sweet st. martin

I think the bar for saintdom has risen in the past few centuries. St. Martin, for instance, shared a coat with a cold guy. This does not make him an action saint by any means. It does make him a nice guy, however; the quantity of which around the year 300 C.E. must have been low. (Raiding Visigoth hordes not being known for their hospitality.)

So Martin gets chilly and becomes a saint. (Certainly better than being impailed by stakes, say, or torn apart by lions. I did not eat all the Halloween candy, for instance. Where's my damn saint's day?) But thank God for pagans, as the old traditions at least inject some practical elements into a holiday (like eating sweets.) No one's wandering around with half-torn coats around here; they're eating cookies, roasting geese and wandering around singing (when it's not raining and 4 degrees Celcius) with lanterns. Light of God and all that, but whatever. They look cool, and I'm told they can also double as a place to stash more candy. Practical.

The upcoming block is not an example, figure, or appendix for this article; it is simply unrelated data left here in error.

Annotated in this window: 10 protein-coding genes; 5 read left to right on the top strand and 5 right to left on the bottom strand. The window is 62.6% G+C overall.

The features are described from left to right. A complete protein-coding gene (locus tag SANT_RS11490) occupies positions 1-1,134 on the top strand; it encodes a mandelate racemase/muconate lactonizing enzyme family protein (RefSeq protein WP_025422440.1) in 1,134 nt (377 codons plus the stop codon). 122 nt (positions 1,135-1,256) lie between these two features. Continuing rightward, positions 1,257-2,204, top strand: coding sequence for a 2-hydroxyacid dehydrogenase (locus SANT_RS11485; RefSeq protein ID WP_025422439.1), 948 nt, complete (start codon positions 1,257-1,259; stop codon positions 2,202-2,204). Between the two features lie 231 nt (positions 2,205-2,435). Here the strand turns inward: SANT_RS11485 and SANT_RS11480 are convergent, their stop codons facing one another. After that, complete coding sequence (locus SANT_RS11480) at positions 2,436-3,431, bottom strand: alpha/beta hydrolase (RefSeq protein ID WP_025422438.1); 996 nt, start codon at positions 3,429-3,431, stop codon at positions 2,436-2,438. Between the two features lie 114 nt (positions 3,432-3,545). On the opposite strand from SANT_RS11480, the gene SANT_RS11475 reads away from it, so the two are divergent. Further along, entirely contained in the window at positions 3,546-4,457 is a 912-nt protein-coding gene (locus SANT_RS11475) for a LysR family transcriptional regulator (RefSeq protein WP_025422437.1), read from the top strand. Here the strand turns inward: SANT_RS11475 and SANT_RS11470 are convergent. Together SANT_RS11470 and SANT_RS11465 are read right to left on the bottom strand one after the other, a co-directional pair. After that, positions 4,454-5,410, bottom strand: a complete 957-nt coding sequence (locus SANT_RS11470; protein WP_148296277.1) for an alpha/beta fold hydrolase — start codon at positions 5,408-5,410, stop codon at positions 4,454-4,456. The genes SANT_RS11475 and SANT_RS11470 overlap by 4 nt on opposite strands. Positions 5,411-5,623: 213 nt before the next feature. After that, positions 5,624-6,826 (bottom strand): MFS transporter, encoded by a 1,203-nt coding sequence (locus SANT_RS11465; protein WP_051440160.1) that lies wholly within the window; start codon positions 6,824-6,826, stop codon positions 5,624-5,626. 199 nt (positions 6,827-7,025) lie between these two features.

The goose part of the story is probably my favorite. St. Martin, being a nice guy and all, wanted nothing to do with being appointed Bishop of Tours (as the fancy church robes were harder to tear) and so hid in a goose pen. Martin, it must be said, was not the brightest ascetic. The geese gave up the monk with their squacking, and Martin was bishoped, and the geese became dinner. Silly gooses.